The Azov Sea, a strategic arm of the Black Sea where Russia and Ukraine share the coastline, has become a flashpoint this year. Ukraine says Russia is preventing scores of vessels from reaching Ukrainian ports through spurious inspections and detentions.
Washington too has called on Russia to stop “harassing” ships, and supplied Ukraine with U.S. patrol boats. Moscow, in turn, says Ukraine might try to blockade Crimea.
Russian Intelligence helped Yanukovych Escape
Anatoly Chepiga, the military intelligence colonel identified as one of the two suspects in the Salisbury poisoning, has received Russia’s highest military award, Hero of the Russian Federation, for his role in smuggling former President Viktor Yanukovych out of Ukraine in 2014, it has been claimed.
A new report by the Dossier Center, a group funded by exiled oligarch Mikhail Khodorkovsky, has tracked several addresses where Mr Chepiga is registered. One, a student dormitory in southern Moscow, he shares with a dozen other servicemen with similarly blank public records. The report suggests that these men could also be intelligence officers.
The report says that Mr Chepiga was alongside Mr Yanukovych when he fled from his gilded Mezhyhirya residence outside Kyiv on 22 February, and when he left the country from Crimea a day later.
Ukraine’s Foreign Ministry is demanding that Russia allow consular access to imprisoned Ukrainian filmmaker Oleg Sentsov who has been on a hunger strike since mid-May.
Russia’s penitentiary service said the day before that an unspecified «correction» in Oleg Sentsov’s treatment had been ordered; it published a photo of him being examined with a stethoscope.
The filmmaker is an opponent of Russia’s 2014 annexation of Crimea. He was sentenced to 20 years in prison in 2015 for conspiracy to conduct terror attacks.
Welcome to Ukraine
During working visit to the United States, President Petro Poroshenko met with representatives of American business circles already represented in Ukraine or interested in developing business in Ukraine.
The meeting, which took place in New York, was attended by representatives of well-known American and global companies. In particular, the leaders of such companies as Holtec, AT&T, IBM Corporation, Boeing International, XCoal Energy & Resources, Motorola Solutions, GE Transportation, AM General, Bunge Ltd, Cargill, Inc., Coca-cola, Pepsico, Citibank, Greenbrier, as well as representatives of the American-Ukrainian Business Council had a conversation with the President.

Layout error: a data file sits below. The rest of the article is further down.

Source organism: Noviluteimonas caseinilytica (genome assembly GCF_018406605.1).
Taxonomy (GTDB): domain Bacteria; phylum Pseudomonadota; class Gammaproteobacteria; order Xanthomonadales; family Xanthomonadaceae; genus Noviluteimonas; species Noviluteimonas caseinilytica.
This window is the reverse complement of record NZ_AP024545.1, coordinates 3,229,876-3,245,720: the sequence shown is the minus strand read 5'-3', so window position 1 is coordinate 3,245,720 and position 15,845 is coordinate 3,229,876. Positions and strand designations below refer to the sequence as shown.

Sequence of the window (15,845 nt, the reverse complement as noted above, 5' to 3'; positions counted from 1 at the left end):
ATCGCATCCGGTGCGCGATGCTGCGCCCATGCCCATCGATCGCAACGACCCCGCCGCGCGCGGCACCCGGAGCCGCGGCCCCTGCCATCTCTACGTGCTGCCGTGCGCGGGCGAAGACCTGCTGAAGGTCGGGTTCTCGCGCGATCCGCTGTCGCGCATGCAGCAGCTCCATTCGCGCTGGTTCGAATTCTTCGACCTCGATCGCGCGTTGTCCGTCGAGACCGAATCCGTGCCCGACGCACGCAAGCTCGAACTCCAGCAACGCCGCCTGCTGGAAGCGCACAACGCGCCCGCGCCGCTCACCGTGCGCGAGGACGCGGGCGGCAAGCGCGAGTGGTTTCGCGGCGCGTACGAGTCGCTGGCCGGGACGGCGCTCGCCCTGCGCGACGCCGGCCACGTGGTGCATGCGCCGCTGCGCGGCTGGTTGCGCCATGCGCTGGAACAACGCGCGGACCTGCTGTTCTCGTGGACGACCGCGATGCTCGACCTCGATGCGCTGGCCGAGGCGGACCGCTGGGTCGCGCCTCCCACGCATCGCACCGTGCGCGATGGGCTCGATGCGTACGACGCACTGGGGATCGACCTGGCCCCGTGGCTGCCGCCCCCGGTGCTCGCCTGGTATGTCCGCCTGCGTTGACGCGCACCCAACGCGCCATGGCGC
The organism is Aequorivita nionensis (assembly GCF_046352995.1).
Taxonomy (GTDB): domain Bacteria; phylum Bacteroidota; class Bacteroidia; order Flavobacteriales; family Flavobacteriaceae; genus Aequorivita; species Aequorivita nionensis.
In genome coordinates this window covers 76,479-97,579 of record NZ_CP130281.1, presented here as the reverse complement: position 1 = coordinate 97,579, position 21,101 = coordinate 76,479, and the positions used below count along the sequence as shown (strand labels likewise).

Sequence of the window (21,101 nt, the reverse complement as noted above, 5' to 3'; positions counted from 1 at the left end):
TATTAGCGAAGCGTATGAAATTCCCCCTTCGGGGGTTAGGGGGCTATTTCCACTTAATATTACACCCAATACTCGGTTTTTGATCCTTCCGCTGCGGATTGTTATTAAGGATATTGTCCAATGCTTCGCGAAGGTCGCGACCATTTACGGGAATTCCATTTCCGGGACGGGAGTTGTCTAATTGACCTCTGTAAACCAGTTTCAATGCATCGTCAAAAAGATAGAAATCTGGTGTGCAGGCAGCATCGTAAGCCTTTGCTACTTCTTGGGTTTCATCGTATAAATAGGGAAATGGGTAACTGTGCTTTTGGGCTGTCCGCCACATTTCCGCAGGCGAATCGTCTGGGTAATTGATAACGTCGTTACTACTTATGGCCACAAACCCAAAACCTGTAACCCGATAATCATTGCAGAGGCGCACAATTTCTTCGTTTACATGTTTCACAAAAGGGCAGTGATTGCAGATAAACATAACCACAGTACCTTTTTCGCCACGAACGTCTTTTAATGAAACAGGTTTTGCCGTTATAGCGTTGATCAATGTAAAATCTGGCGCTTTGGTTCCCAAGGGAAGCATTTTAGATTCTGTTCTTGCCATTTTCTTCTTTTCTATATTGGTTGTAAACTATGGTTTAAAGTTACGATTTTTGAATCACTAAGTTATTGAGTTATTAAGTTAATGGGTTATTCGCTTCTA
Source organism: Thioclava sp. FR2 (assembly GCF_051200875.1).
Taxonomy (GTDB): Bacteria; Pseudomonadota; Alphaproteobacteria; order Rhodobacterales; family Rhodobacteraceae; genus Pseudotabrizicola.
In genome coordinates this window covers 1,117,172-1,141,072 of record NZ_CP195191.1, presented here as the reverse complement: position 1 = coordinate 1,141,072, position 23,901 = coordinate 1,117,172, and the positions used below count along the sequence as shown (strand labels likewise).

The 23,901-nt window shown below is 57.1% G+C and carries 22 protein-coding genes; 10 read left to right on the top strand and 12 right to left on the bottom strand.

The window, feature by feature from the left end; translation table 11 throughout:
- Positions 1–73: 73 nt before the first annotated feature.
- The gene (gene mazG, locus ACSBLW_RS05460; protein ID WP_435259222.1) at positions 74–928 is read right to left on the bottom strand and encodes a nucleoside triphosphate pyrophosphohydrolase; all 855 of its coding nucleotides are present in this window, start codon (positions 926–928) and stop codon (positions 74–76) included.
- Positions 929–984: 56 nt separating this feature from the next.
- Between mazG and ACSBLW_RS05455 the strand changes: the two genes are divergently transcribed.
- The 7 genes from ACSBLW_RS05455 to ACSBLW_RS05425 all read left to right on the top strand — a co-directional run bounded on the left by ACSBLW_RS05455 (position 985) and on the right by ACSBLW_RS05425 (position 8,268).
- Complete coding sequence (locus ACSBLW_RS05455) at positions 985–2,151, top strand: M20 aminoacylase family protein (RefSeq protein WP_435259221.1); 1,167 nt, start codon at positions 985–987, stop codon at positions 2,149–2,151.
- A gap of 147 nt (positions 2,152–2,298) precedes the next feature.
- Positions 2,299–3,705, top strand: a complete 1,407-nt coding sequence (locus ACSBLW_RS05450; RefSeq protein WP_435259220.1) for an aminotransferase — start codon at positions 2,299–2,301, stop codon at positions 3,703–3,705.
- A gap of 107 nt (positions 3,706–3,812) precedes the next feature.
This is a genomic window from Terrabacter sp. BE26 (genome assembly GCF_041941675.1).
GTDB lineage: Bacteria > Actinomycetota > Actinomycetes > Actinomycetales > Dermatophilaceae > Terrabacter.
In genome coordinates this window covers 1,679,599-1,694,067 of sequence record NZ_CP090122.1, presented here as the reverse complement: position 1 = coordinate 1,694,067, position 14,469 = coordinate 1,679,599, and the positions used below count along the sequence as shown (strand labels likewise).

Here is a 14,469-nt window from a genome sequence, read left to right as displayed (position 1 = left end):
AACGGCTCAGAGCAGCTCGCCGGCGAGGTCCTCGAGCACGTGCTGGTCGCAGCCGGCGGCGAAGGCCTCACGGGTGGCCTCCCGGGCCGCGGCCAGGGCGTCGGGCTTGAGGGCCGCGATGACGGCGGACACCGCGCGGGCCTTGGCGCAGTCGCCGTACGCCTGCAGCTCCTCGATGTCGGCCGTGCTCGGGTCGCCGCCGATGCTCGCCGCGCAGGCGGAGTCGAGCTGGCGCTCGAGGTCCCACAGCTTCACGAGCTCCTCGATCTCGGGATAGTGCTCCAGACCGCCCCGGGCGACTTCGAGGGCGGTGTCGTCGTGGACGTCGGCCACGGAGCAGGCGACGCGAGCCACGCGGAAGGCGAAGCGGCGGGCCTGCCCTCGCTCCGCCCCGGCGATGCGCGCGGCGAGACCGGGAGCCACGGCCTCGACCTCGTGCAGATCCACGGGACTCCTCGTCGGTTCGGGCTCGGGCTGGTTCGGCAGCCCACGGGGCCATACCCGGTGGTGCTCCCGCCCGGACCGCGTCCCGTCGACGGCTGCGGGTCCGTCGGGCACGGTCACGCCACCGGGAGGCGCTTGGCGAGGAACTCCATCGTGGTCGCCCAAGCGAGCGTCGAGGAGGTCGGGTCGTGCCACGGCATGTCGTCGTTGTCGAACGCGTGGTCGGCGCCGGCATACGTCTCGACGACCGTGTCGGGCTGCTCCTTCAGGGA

WBC in Kyiv
The 56th Annual WBC Convention took place in Kyiv. Boxing legend and now Mayor of Kyiv, Vitali Klitschko, his brother Wladimir Klitschko, former WBC champs Lennox Lewis, and Evander Holyfield, all took turns addressing fans and the media with comments about how happy there were to be in Kyiv and to be part of the WBC.
Wladimir Klitschko welcomed the crowd and told the often heard story of the reason he never became WBC champ – because his brother Vitali already held the title, and they had made a promise to their mother to never fight one another.
In the evening, an auction of signed boxing memorabilia was held, with the proceeds going to the children of war-torn Mariupol. One woman bid $20,000 for a Klitschko, Holyfield and Lewis-signed belt, then bid $55,000 for a Muhammad Ali- signed glove. In total, $197,000 was raised.
There’s a lively hip-hop scene among Crimean Tatar musicians. Three bands, Seyran 7’62, Jamdeen, and Red Neks Chatalov recently worked together on a piece. It’s called ‘Hip-Hop Never Die,’ and has lyrics in Crimean Tatar and English. Have a listen!
Join us again next week for Ukraine Calling on Hromadske when we’ll bring you another topical in depth interview, the news and some music. So tune in. And we would be happy to receive any feedback from you. Write to us at: [email protected] This is Oksana Smerechuk in Kyiv. Thanks so much for listening.
Interview transcribed by Larysa Iarovenko, Caitlin O’Hare, Nykole King and Oksana Smerechuk. News by Iryna Solomko. Music Section by Marta Dyczok. Sound Engineer – Andriy Izdryk. E-mail distribution by Ilona Sviezhentseva. Web support by Dmirty Belobrov and Yaroslava Volvach .